The philosopher Isaiah Berlin once wrote an essay (based on the thoughts of the poet Archilochus) called “The Hedgehog and the Fox.” The hedgehog, he argued, knows one thing very well, while the fox knows multiple things about many topics. As the healthcare reform bill comes to fruition and the areas of health and wellness are refined and perhaps recreated in many ways, this dichotomy ascends in importance. While it is of course the goal of businesses to coalesce these two traits and thereby do many things very well, the analogy does warrant attention. Healthcare stakeholders will increasingly find themselves juggling multiple facets of health and wellness in an effort to stabilize businesses in a potentially chaotic environment.
Interestingly, a movement is taking place within healthcare that may just provide not only a solution, but also an innovative approach that allows stakeholders to become both a hedgehog and a fox. This movement surrounds personalized medicine. National Institute of Health director Elias Zerhouni, has described personalized medicine as the “4 P's”: predictive, personalized, preventive, and participatory. The very definition itself underscores the inherent connection between understanding one and many things, well, simultaneously. In order for companies to embrace the potential of personalized medicine, it will be imperative to identify each of the four areas as a distinct entity, and yet be nimble enough to link them in a productive manner.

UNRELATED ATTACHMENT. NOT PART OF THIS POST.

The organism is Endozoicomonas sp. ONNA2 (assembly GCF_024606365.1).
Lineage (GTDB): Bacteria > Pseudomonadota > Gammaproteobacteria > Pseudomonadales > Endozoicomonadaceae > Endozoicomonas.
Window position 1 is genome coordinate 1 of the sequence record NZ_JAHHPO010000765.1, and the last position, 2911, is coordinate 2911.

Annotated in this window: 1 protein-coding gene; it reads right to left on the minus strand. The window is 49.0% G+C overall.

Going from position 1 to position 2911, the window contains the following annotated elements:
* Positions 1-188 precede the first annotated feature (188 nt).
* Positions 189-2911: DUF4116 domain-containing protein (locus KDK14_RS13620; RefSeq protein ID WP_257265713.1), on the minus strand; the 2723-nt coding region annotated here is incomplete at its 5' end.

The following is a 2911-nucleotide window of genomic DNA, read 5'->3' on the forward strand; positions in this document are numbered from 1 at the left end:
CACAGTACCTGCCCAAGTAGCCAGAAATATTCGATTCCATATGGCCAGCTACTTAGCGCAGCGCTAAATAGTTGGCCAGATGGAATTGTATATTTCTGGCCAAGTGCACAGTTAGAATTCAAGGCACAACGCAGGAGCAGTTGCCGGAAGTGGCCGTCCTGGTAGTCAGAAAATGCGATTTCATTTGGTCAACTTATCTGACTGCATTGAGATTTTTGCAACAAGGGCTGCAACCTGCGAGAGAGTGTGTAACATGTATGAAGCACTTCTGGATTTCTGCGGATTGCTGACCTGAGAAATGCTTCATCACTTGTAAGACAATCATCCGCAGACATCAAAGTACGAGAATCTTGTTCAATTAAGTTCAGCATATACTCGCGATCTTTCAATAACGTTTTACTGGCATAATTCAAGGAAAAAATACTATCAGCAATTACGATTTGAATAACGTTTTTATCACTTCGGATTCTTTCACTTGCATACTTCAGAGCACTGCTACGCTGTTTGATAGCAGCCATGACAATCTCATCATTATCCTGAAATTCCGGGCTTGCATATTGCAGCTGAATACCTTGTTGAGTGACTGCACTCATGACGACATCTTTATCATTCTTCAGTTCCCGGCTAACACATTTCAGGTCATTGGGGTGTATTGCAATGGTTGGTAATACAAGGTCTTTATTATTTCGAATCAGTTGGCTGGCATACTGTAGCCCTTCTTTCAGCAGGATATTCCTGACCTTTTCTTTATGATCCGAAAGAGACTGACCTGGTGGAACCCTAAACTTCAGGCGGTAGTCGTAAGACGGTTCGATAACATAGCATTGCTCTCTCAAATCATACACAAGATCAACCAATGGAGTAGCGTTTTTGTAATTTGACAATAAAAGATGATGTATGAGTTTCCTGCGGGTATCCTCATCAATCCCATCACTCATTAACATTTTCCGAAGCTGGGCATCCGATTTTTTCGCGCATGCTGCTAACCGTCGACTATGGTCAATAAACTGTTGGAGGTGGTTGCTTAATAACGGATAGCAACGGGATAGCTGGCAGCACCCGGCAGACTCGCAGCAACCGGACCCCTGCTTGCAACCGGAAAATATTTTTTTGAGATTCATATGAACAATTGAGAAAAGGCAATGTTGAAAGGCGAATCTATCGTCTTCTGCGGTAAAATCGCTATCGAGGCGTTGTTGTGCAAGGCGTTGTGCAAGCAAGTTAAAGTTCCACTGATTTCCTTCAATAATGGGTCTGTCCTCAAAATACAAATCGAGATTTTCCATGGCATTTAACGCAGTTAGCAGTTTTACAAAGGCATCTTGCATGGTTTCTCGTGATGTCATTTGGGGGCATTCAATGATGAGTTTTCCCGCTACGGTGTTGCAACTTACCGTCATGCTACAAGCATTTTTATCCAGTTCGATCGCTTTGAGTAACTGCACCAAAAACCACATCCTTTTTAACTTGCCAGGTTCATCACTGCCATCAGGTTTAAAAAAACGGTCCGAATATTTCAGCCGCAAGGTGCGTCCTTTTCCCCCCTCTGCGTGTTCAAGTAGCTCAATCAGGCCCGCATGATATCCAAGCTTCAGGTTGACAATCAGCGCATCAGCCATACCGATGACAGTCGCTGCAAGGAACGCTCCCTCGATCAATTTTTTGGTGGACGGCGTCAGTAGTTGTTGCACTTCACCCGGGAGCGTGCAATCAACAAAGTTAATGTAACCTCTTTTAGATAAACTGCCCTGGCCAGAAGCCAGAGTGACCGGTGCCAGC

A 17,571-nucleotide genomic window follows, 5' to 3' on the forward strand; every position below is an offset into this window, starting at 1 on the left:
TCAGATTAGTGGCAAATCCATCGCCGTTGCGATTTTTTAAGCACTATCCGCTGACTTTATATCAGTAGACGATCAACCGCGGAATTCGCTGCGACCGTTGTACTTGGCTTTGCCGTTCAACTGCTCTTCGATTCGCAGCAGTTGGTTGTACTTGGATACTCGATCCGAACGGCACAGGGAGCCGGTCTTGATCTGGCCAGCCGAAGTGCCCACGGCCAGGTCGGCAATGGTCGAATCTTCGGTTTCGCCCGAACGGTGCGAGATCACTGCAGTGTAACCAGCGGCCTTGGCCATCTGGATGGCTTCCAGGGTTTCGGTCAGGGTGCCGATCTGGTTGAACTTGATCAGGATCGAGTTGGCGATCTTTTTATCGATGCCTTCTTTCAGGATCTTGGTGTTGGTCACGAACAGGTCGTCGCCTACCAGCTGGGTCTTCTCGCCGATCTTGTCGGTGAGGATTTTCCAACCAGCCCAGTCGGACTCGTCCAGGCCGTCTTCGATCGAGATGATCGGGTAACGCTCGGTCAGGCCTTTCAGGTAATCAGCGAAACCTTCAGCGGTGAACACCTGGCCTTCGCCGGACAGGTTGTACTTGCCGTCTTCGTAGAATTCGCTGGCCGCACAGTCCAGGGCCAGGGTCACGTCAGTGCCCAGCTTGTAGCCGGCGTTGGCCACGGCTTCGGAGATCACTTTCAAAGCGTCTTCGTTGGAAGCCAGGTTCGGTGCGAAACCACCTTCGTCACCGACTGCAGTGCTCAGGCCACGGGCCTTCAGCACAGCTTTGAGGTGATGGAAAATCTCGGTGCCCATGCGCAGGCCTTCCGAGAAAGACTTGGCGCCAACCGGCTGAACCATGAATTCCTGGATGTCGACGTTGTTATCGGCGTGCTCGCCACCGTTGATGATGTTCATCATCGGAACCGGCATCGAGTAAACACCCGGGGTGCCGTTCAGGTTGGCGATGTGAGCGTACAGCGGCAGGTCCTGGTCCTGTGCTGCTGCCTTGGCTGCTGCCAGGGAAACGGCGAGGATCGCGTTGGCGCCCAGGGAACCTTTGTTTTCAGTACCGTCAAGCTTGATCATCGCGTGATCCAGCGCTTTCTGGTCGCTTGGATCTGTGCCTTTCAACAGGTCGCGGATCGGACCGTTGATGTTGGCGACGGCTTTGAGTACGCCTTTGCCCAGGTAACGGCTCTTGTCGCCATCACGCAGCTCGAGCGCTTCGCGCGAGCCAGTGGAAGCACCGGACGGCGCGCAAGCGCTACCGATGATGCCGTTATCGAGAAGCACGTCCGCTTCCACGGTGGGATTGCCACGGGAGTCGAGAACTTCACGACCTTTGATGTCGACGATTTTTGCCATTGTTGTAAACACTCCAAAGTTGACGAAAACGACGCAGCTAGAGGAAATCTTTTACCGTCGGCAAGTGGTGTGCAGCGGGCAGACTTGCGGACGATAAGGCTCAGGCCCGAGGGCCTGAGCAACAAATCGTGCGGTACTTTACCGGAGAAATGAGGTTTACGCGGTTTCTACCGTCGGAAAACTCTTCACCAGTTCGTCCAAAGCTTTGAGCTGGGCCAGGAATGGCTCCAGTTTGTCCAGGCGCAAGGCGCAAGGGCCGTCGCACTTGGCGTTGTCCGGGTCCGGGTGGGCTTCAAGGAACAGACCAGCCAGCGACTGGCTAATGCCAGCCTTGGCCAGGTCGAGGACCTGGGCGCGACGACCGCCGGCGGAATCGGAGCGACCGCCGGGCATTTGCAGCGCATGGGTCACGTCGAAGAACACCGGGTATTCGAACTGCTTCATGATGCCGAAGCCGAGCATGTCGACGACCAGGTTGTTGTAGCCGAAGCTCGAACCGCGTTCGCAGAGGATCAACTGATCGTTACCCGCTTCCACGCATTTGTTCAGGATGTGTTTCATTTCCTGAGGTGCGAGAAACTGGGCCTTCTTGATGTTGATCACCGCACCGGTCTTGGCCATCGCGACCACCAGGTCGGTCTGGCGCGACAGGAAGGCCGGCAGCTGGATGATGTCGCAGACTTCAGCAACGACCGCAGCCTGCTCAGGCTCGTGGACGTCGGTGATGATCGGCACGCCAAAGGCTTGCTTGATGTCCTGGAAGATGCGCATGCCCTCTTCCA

Isaiah Berlin's essay examines great thinkers and writers in history to explain their approach and genius. The hedgehogs tend to view the world through the lens of one idea, while the foxes base their ideology on a multitude of ideas and experiences. As healthcare continues to evolve and personalized medicine begins to take root, this delineation may become increasingly hazy. And for those who are prepared, that might just translate into an incredible opportunity.
Henry Engleka is a principal of Widmeyer Communications and MD of the agency's New York office.